Additional observances of Purim include the reading/hearing of the Megillah (scroll of the Book of Esther) while drowning out Haman's name with groggers (noisemakers), gifts to the poor, an exchange of foods (Mishloach Manot) that celebrate the good will which Esther awoke among all Jews, Hamentaschen -- three cornered pastry cookies that represent the triangular relationship Haman had with his king and one of the women from Temptation Island, drinking until one cannot tell the difference between the phrases "Cursed be Haman" and "Mordechai - what a guy!", dressing in costume, and general fun and merriment.

Purim is the Jewish Mardi Gras with a little Halloween thrown in (though Purim came first), the cut-loose spring fever get-all-the-winter-cobwebs-outta-our-heads all-night party that allows us to face the daunting task of cleaning and cooking for Passover with the appropriate sobriety and solemnity. During Passover, we know how to eat. During Yom Kippur, we know how to pray. During Shabbat, we know how to rest. And during Purim, we know how to party!

Copyright ©2001 by Sheyna D. Galyan

Tuesday, March 07, 2006

Best not too soon make too plain...

"Not all in a moment, then, will the narrator be finished with the story of our Hans. The seven days of a week would not suffice, no, nor seven months either. Best not too soon make too plain how much mortal time must pass over his head while he sits spun round in his spell. Heaven forbid it should be seven years! And now we begin..." Thomas Mann, The Magic Mountain

Honestly, I had no idea it had been so long since I posted an entry. Certainly not seven years, but long enough. The above quotation, by the way, is one of my most favorite literature quotations of all time. The whole book is layer upon layer of symbolism and meaning. Deciphering The Magic Mountain is not unlike attempting to decipher Torah, in my opinion.

But I'm not here to talk about that.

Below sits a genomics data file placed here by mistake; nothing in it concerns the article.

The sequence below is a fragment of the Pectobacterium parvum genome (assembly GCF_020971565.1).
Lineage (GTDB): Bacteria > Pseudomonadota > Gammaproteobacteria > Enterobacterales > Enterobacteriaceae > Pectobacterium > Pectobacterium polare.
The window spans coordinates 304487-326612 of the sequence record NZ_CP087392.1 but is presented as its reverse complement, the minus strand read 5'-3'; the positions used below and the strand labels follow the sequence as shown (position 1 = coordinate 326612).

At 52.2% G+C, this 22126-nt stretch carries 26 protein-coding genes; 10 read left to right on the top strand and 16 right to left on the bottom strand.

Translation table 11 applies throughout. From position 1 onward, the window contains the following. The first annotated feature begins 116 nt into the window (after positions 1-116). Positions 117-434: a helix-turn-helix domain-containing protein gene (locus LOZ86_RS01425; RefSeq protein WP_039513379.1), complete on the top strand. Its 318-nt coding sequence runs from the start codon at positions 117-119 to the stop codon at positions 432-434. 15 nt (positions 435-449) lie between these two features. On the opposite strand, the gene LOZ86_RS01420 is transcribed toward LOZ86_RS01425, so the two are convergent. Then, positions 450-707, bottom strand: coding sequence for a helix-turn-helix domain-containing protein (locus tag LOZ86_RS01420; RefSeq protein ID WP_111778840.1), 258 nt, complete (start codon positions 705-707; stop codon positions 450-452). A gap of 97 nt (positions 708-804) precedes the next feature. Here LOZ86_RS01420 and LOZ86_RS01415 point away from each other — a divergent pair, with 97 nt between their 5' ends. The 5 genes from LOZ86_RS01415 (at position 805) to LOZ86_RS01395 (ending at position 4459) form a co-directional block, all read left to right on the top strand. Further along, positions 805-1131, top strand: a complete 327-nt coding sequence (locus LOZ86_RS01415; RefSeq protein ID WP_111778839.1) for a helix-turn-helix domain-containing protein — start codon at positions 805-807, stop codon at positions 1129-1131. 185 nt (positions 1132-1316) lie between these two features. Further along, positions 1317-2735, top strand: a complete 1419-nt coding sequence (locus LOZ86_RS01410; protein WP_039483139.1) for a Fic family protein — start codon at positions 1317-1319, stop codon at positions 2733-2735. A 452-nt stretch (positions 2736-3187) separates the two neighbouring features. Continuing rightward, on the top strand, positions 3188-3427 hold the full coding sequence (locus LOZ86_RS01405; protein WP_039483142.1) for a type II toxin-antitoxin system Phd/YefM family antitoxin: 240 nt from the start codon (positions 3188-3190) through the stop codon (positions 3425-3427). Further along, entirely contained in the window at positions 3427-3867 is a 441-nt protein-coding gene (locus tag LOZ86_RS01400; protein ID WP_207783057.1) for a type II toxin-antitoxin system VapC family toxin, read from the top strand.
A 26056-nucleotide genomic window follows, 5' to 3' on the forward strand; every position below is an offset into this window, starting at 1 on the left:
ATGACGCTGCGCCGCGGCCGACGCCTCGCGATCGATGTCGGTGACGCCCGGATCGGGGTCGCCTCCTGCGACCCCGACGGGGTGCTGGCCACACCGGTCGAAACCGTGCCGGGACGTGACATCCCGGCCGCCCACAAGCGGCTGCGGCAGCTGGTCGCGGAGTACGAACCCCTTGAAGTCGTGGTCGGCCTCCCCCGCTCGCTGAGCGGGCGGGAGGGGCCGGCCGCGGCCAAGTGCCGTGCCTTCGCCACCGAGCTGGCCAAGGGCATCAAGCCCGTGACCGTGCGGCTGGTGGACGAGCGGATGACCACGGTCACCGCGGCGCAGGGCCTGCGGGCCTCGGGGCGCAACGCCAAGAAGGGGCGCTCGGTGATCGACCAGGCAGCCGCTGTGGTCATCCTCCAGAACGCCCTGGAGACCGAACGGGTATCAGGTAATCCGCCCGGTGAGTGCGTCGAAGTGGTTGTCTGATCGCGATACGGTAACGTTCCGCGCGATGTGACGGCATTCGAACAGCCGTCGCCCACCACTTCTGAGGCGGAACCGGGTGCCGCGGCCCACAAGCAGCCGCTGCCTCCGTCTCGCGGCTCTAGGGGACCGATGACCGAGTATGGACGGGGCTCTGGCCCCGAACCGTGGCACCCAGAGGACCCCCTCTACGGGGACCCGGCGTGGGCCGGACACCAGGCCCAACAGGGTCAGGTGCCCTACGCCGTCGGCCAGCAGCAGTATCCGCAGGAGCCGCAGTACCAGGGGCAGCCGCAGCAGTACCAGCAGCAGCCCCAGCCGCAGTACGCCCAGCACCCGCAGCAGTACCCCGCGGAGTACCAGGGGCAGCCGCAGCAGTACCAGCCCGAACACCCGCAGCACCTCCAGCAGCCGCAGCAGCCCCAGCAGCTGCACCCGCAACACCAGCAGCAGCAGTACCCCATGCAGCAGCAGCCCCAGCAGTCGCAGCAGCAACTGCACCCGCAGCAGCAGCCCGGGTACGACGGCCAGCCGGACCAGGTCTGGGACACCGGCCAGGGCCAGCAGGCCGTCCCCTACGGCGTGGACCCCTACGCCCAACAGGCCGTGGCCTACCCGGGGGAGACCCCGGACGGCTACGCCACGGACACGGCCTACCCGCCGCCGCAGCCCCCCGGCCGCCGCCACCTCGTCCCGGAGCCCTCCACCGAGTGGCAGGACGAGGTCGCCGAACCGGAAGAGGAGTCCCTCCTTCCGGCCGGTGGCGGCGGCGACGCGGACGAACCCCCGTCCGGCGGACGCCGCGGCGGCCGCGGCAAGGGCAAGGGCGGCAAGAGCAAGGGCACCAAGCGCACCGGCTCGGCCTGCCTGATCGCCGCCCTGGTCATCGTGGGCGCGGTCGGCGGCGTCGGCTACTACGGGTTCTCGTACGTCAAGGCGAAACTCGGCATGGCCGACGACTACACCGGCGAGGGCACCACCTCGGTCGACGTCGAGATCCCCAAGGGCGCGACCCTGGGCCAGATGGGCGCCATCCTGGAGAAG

I'm not really here to talk about anything of any consequence, except to say yes, I'm still alive (thank G-d), and yes, I'm slowly but surely rehabilitating from the auto accident, and I've been deep into the business side of writing lately but not much at all into the creative side of it.

I've been mulling over the topic of identity for quite some time now, and it may wind up being the foundation of my Jewish and writing blogging for the immediate future. Not so much identity versus anonymity - how well can you ever really know someone else? No, I'm lately fascinated and simultaneously frightened by the process of discovering one's own identity.

Fear not, lest you think I'm about to turn my blog into some voyeuristic therapy session. There's Dr. Phil for that. But at the very center of our lifelong pursuits is our ultimate desire - perhaps our ultimate need - to discover who we truly are. And I'm ambitious enough as a writer to hope that perhaps something written here will resonate with a reader, or inspire a reader, or somehow touch another person's life and lead him or her to another clue in the search for identity.

"Be happy: it's Adar!" goes the saying. But as much as I want to feel that way, I'm not. I'm feeling withdrawn and focused on the internal. Simple social interactions that normally energize me are currently leaving me exhausted. I have a very annoying urge to clean. (That urge shouldn't kick in until after Purim, when I start looking ahead to Pesach and all the cleaning and kashering that stand between me and liberation.)

I feel driven to purge my environment from all the clutter, the chaff of modern life. I recycled six bags of compressed, shredded paper from old files. And I have the sense that ridding my environment of things that distract, delay, or divert me from my purpose is as much internal as it is external.

Identity. It's hard to pinpoint exactly who I am. But I can start with the recycled shredded paper, and eliminate those things that I know I am not.

I've come to the conclusion that identiy in all its multiple facets (Jewish identity, female identity, blog identity, public identity, private identity, and on and on) is a precious thing. Because once discovered, or even during the process of discovery, it is also to be protected with good boundaries.

Those of us who grew up in an environment that taught us to craft our opinions and perspectives to ensure another person's happiness often find that our identity is obscured, our motives questionable, our boundaries blurred. And in my experience, it seems that the very definition of vulnerability is exposing too much of one's identity.

The Internet seems safe, distant, some Otherwhereness beyond a computer screen. But it is not. It is a portal into our lives, and if we are not careful, a window that insidiously bypasses boundaries and reveals an identity we perhaps didn't intend to share. At the same time, it can be a tool for connection, for change, for leading us along in our journey.

Identity. Boundaries. Trust. Sounds like a primer in infancy and child development. And maybe that's the point.

If Purim is the time when we pretend to be that which we are not, we have to have some idea who we are first. And then disguise it. And then get together with others who have disguised their identities, in an often-raucous event where alcohol is frequently invovled at some point.


Identity. Boundaries. Trust. Purim. Maybe that's the point, too.